It only took nine chapters for the project to run into trouble.  Ari Elon, one of the most prominent, influential and well-respected scholars in the world of secular Jewish thought was invited to participate in the project and write his daily commentary on the daily chapter. Elon is known for his provocative and audacious commentary on the Torah and the Talmud, challenging the concept of God with linguistic acrobatics and unconventional associations (author of Alma Di: From Jerusalem to the Edge of Heaven). Only nine chapters into 929 and Ari was already disinvited. “Cool it,” he was told by Lau, “your secular approach is insulting and angering some of the Orthodox rabbis” (paraphrased from Ari’s Facebook page).

The controversial commentary which got Elon in trouble relates to Genesis 9 verses 5-6: “Whoever sheds man’s blood, by man shall his blood be shed, for in the image of God made He man.” A moral decree, needless to say, given on the heels of the great flood, which destroyed the vast majority of the creatures of the world. Ari dared to point out that God himself doesn’t follow his own edict. He doesn’t practice what he preaches. What does God have to say in defense of his own actions, Ari asks. In a clever play on the words of the scripture, Ari poses the ultimate heretical question: “What kind of man creates such a God in his own image?” The result of Elon’s participation in 929 has been the birth of a Glatt-Kosher version of the initiative.

A later report said “This turned out to be a misunderstanding—Elon is still signed on, though one of his pieces was delayed—but the passionate outcry reflected the suspicions held by many secular Israelis about whether a Bible-learning initiative co-run by an Orthodox rabbi could possibly be truly open to nonbelievers and non-traditionalists.”


The main tool for following along is the 929 English website.  The site has apps for the iOS and Android platforms.

The amazing website has a portion of its calendar section devoted to 929.

929 has Facebook pages in Hebrew and English, although the English page currently has almost no content.

A list of abbreviations and acronyms that I use in this series is available here (constantly being expanded).

And, of course, there are a huge number of Bible translations, Bible commentaries, and Bible websites available.  I’ll be mentioning some of my favorites as we go through the series.


It is, perhaps, a peculiar disease of academics that we feel need to have an opinion about everything, as Jacques Ellul famous observed in his book Propaganda.  The Hebrew Bible is far too large and complex to try to do that.  So instead, in this series, I will try to just make a simple observation.  If I can, I’ll make some original comment, but that is not very easy with a text that is so widely discussed.  So instead, I’ll often simply react to a comment on the 929 web site, or repeat some observation that I learned from someone else.  I don’t want to argue for a certain perspective in this series, merely make observations (or repeat observations that from others that I found stimulating).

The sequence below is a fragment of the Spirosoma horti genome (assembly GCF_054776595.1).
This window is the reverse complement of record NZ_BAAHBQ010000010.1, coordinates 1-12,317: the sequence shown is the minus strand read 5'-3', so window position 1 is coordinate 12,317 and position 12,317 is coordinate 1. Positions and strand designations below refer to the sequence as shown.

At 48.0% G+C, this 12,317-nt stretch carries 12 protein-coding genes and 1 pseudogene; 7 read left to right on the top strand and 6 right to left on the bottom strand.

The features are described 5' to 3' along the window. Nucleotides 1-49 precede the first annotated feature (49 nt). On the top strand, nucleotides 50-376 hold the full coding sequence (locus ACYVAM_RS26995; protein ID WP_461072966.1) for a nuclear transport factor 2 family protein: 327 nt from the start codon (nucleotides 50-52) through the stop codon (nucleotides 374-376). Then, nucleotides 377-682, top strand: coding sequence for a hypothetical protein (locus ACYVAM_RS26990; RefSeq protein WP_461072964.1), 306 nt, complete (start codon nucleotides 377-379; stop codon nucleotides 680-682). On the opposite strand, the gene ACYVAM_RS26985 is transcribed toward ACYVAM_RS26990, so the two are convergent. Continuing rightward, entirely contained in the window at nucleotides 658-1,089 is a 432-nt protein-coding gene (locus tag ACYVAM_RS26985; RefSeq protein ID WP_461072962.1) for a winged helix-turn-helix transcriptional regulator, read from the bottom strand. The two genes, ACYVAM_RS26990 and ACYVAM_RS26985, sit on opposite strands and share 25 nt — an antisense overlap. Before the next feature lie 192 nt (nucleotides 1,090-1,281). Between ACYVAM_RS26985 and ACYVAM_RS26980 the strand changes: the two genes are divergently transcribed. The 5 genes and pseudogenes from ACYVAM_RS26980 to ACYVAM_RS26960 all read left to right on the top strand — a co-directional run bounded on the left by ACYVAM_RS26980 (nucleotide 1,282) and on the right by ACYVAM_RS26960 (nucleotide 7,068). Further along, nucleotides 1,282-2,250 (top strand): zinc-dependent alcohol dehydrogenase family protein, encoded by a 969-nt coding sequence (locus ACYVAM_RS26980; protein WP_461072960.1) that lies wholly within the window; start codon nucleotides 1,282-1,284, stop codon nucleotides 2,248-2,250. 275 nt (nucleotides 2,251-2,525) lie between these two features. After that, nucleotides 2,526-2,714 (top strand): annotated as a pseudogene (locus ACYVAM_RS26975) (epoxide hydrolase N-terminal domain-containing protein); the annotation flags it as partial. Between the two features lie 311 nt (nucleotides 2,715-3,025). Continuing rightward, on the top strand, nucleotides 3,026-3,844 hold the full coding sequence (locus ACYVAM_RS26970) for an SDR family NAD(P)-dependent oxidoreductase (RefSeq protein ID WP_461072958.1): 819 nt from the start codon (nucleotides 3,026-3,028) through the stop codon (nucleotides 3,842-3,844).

Of course, as always, the whole BLT team will be on the lookout for comments that are spam, hateful, off-topic, or inappropriate.  We believe in freedom of speech here, but if your speech falls into one of those categories, please preset your ideas on your own blog.


929 is a project centered in Israel, so it uses the Jewish weekly calendar, starting on Sunday and finishing on Thursday, with Friday and Saturday being review days for the weekend and Jewish Sabbath.  The cycle began on July 15, but presentation of English language content was tied to a major site revision.  That got delayed for two weeks, so the English version is only launching now.  Until we catch up, my posts will be back-dated to the date that the chapters were announced.  I hope to catch up with the site in due course.

Of course, I am painfully aware that many projects of this sort fall completely flat.  For example, Congregation Kehillath Jeshurun (the New York synagogue of Ivanka and Jared) launched a blog with great fanfare to follow along with the 929 project.  The blog dutifully covered Genesis chapters 1 through 16 individually.  It did chapters 17-20 as a group, and then chapters 21 and 22 individually.  It skipped chapters 23-31.  It covered chapter 32, and then apparently stopped.

Perhaps this series will suffer the same fate.  But I hope it does not and that I will be able to continue working through the chapters – perhaps along with you.

As I write this series, I hope to keep in mind the memory of Suzanne McCarthy, our co-blogger whom we all miss. 

This last week, I was the lucky beneficiary of an incredible good deed performed by an anonymous person – I do not know who he or she is.  If by some incredible coincidence that person happens to run across this post, then I would like to express my thanks.  (So a thanks to an anonymous person from a pseudonymous person on an obscure blog.)

I’m looking forward to reading a bit of the Bible with the 929 community – and with you.

(NB this blog entry was written on July 27, 2018, and backdated to July 15, as explained above.)